2016
DOI: 10.18632/aging.100926
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Abstract: Declining muscle mass and function is one of the main drivers of loss of independence in the elderly. Sarcopenia is associated with numerous cellular and endocrine perturbations, and it remains challenging to identify those changes that play a causal role and could serve as targets for therapeutic intervention. In this study, we uncovered a remarkable differential susceptibility of certain muscles to age-related decline. Aging rats specifically lose muscle mass and function in the hindlimbs, but not in the for… Show more

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Cited by 65 publications
(103 citation statements)
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References 59 publications
(68 reference statements)
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“…In men and women, the annual rate of muscle mass loss is reported as approximately 0.9 and 0.7%, respectively, after the age of 75 years (reviewed in [4]). Sarcopenia can be greatly accelerated by physical inactivity and poor nutrition, and loss of function is more pronounced in the muscles of the lower limbs [57]. Sarcopenia can result in severe muscle weakness and contributes to frailty, reduced mobility, diminished independence, and an increased susceptibility to falls and fractures, with escalating costs to the global healthcare system [8].…”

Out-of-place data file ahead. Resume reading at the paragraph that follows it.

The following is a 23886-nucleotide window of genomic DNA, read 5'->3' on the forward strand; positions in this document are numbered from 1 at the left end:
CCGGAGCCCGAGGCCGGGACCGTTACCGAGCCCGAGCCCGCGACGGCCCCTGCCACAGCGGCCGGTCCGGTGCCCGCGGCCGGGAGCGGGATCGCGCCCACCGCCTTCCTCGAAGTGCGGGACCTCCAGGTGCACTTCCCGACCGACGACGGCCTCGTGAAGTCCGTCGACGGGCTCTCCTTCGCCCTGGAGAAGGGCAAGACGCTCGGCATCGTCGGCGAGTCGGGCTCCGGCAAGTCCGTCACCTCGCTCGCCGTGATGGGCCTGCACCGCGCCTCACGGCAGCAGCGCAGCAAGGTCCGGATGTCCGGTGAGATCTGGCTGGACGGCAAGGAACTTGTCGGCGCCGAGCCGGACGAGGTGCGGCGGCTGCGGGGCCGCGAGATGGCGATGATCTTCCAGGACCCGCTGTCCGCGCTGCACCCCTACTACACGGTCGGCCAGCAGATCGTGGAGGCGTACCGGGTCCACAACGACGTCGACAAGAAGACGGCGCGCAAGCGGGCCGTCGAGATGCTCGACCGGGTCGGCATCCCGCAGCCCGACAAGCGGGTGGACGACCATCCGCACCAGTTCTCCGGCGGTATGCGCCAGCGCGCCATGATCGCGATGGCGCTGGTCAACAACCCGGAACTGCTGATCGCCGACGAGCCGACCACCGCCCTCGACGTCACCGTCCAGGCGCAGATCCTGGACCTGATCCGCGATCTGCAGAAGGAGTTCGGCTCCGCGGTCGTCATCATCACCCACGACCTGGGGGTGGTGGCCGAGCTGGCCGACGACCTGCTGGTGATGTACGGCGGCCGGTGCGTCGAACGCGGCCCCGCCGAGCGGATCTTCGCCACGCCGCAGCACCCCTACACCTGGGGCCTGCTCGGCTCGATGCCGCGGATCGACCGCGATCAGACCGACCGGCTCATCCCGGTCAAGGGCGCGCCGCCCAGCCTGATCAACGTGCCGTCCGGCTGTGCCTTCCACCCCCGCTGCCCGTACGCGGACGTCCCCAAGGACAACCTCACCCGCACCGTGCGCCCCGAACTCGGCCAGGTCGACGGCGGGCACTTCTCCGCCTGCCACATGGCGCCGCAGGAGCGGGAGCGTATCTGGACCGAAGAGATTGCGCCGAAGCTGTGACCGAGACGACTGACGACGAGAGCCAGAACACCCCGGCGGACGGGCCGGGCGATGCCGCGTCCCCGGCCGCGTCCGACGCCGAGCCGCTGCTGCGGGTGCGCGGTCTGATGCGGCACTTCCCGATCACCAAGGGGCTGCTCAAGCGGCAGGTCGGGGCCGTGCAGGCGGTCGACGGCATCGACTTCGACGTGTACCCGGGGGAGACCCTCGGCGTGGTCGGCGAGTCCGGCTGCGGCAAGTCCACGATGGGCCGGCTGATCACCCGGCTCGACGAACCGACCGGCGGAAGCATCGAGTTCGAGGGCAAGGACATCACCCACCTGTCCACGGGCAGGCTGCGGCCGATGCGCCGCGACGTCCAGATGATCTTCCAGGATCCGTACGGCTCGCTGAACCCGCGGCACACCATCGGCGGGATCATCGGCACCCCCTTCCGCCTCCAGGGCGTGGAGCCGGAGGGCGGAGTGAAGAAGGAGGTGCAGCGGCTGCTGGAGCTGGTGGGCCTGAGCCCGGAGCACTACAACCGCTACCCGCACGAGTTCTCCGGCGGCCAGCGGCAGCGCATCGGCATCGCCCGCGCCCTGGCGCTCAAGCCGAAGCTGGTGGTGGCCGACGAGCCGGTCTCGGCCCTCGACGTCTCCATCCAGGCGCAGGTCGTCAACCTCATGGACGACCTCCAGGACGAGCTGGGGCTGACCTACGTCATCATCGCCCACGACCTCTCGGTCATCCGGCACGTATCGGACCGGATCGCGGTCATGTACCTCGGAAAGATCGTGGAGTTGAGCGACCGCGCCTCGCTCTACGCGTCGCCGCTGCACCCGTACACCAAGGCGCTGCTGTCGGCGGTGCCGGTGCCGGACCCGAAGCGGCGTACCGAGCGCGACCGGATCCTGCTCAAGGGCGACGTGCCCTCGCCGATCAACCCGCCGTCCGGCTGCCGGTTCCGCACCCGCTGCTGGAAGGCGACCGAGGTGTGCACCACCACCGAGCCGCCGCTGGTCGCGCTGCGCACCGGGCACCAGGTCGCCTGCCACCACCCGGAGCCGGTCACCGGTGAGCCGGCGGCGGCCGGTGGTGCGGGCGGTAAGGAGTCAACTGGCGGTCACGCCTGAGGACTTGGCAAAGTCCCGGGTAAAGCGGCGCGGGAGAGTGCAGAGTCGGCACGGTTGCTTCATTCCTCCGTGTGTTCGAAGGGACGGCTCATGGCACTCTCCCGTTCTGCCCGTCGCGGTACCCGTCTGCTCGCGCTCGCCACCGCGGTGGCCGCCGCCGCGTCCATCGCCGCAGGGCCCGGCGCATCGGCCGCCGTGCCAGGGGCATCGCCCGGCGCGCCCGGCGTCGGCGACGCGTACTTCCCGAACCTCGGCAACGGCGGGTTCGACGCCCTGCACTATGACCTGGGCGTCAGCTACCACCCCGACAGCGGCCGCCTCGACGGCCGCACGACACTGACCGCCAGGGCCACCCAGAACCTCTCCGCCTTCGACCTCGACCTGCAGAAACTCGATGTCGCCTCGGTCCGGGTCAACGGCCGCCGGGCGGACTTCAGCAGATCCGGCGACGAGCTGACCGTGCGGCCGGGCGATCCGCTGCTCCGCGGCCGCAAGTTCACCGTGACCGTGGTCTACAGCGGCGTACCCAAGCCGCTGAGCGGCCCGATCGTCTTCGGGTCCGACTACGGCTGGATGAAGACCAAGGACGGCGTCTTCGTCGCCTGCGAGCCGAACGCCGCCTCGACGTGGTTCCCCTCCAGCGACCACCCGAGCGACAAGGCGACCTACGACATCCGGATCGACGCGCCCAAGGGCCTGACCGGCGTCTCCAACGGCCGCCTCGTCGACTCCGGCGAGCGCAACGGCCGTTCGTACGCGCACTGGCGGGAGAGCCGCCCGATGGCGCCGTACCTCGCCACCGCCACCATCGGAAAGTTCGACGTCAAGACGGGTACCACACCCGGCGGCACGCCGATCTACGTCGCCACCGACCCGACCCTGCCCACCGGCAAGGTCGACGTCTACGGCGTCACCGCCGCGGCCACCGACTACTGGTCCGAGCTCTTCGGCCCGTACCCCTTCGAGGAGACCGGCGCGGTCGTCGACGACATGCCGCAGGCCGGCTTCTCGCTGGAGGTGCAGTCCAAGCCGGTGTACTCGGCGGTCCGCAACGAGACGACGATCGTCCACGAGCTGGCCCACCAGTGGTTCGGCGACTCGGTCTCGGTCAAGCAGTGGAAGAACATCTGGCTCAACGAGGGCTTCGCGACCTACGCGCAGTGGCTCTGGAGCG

Section: Introductionmentioning
confidence: 99%
“…In men and women, the annual rate of muscle mass loss is reported as approximately 0.9 and 0.7%, respectively, after the age of 75 years (reviewed in [4]). Sarcopenia can be greatly accelerated by physical inactivity and poor nutrition, and loss of function is more pronounced in the muscles of the lower limbs [57]. Sarcopenia can result in severe muscle weakness and contributes to frailty, reduced mobility, diminished independence, and an increased susceptibility to falls and fractures, with escalating costs to the global healthcare system [8].…”
Section: Introductionmentioning
confidence: 99%
“…Neuromuscular dysfunction is a likely etiology of sarcopenia (Pannerec et al., 2016). Age‐associated changes occur not only in muscle and nerve, but also at the interface between the two, the NMJ.…”
Section: Discussionmentioning
confidence: 99%
“…Fragmentation of AChRs was noted in our study, and irregular and granular endplate fragmentation has been previously noted in aged mice (Balice‐Gordon, 1997; Chai et al., 2011; Pannerec et al., 2016; Valdez et al., 2012; Willadt, Nash & Slater, 2016). Pannerec et al.…”
Section: Discussionmentioning
confidence: 99%
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“…Further challenges in cell- and biomaterial-based therapies in the context of skeletal muscle regeneration include having precise control over immune-modulation, as well as effective stimulation of innervation and vascularization. For instance, MuSCs play an important role in forming neuromuscular junctions [23], where quality of neuromuscular junction and motoneuron innervation is important for normal muscle function and susceptibility sarcopenia in rodents and human [24]. This suggests that modulating innervation of the transplanted MuSCs is an important consideration for cell- and biomaterial-based therapy to improve regenerative outcomes in both acute injury and aging contexts.…”
Section: Introductionmentioning
confidence: 99%